I first moved from London and Oxfordshire to this area of Texas that looks like the Cotswolds but supports 16 different deadly snakes, not to mention poisonous spiders and scorpions, because I wanted to be near relations and didn’t want to settle in one of those New England enclaves so many Brits seem to think representative of the US. I wanted to learn why Americans weren’t some sort of failed Europeans. I already knew most Americans displayed a surprising lack of knowledge about Europe, but I wanted to find out what it was that Europeans don’t know about America (they think they know a lot and actually know very little). I wanted to find out why 70 per cent of Americans have never cared to own a passport. Admittedly, I also wanted to understand and experience real American life with all its advantages and drawbacks. I moved here because it seemed the Clinton administration was about to put through some kind of national health plan (I’m now more in favour of individual state health plans), while Ann Richards, then a popular Democrat governor of Texas, was bent on improving Austin’s public transport and building a TGV system between Dallas and Galveston.

Between the time I settled here and 2000, a great many former Texan Democrats voted a straight Republican ticket. As a result, though popular, Richards was replaced by George W. Bush whose record was reassuring only to Texas’s powerful energy and insurance companies. But at least I got the experience I was after. I am certainly not living in a liberal enclave. Almost everyone I know keeps a gun in their car, attends one of this town’s many churches and voted for Bush, at least the first time around. The Iraq war was, until recently, strongly supported. Now the flags flying from car antennae are a bit faded, and while the belligerent bumper stickers have largely disappeared, Support Our Troops is still more likely to be seen than Troops Out Now (which, admittedly, is beginning to mean the same thing).

Shortly after I arrived here I was sitting in a cowboy bar, full of guys in big boots and hats who were drinking beer, smoking Camels and listening to Randy Travis on the jukebox. In conversation, I mentioned how, in the recent UK election, I had voted ‘socialist’ (that is, for NuLabor). I can’t swear that the jukebox stopped playing, but there was a distinct hush in the bar. Then a 6ft6 cowboy in a vast black stetson strolled towards me, jingling as he walked. I knew I probably wasn’t going to get killed, but I wasn’t otherwise optimistic. As he loomed over me I wondered unhappily if I could afford the dental work I was surely going to need. A bottle of Shiner Bock in one fist, he reached towards me with the other. His massive hand fell on my shoulder. He looked me up and down. I prepared for the worst. In this bar the UN was usually dismissed as a communist institution and ‘socialism’ meant the authoritarian rule of a centralised government imposed by Washington. I consoled myself that at least I had spoken up, like Gary Cooper. The bar seemed to disappear into the distance. The two of us stood face to face in the expectant silence.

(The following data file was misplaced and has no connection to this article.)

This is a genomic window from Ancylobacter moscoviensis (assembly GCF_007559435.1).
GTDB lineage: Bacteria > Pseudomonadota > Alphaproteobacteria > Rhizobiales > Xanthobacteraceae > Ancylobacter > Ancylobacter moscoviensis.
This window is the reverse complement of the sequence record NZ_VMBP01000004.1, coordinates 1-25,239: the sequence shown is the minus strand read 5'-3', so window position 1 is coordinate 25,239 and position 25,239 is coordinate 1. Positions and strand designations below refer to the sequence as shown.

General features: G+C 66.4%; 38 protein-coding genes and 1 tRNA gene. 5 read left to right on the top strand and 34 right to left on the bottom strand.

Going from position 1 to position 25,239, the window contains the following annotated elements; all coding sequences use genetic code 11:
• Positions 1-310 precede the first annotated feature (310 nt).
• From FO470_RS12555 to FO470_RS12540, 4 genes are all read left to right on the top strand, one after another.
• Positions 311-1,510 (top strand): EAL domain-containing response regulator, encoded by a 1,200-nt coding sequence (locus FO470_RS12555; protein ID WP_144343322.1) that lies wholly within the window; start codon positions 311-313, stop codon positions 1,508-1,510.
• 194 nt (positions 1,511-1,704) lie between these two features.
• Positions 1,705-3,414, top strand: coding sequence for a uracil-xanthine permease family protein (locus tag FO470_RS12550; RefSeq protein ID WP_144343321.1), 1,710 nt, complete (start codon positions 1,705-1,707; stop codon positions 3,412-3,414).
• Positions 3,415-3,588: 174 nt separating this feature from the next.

He drew breath. I steadied myself as best I could, prepared for the preliminary invective. Then a slow smile creased his weather-tanned face. ‘Michael,’ he r
umbled approvingly, ‘yore a troo Texan.’ I could hope for no finer praise. That’s how I learnt that Texans will always support bolshie individualism over social conformity.

Lately I’ve been learning a lot more as Americans, disturbed by the failures of the Bush administration to support their interests, fall back increasingly on a fundamentalism deeper than anything the religious Right taps into, which is exemplified by Paine’s Common Sense, Jefferson’s practical idealism and Sam Adams’s checks and balances. It makes their kind of freedom worth fighting for. I’m looking forward to voting in the coming elections. I have a feeling that Americans will be putting their house in order rather sooner than the British, because once the People realise there is a problem, We are usually surprisingly quick to fix it.

Michael Moorcock’s The Vengeance of Rome is published by Jonathan Cape.